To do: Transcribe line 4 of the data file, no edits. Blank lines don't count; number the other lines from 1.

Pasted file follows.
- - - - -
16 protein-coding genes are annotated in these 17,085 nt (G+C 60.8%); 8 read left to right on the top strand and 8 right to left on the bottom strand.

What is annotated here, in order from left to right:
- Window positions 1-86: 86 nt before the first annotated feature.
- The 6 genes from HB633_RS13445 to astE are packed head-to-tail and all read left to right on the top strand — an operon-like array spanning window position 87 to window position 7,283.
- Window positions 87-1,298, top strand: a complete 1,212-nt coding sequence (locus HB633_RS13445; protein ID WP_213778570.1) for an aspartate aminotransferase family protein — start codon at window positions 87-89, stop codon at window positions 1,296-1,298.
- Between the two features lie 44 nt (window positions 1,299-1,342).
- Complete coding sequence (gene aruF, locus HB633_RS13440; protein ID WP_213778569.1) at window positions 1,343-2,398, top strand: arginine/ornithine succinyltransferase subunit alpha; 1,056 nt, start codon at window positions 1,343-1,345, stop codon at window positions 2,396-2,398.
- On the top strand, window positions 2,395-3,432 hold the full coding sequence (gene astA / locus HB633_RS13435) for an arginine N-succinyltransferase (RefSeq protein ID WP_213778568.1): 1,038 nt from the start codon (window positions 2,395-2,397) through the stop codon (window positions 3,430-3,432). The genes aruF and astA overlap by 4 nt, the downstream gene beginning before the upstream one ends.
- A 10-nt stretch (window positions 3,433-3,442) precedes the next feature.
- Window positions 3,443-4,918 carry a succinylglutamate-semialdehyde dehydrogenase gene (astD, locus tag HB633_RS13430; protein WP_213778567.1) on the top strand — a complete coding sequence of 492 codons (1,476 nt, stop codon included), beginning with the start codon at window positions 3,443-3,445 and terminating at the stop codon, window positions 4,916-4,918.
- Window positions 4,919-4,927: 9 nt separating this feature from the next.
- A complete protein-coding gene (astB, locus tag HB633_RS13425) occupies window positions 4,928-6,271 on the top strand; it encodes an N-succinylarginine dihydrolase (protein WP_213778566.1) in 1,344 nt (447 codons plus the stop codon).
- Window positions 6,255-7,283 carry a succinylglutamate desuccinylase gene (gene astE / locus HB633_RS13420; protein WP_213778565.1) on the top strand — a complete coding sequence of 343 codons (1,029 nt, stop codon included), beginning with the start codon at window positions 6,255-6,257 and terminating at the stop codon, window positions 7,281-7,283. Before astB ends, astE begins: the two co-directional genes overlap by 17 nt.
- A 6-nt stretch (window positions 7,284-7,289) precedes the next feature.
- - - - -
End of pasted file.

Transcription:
- The 6 genes from HB633_RS13445 to astE are packed head-to-tail and all read left to right on the top strand — an operon-like array spanning window position 87 to window position 7,283.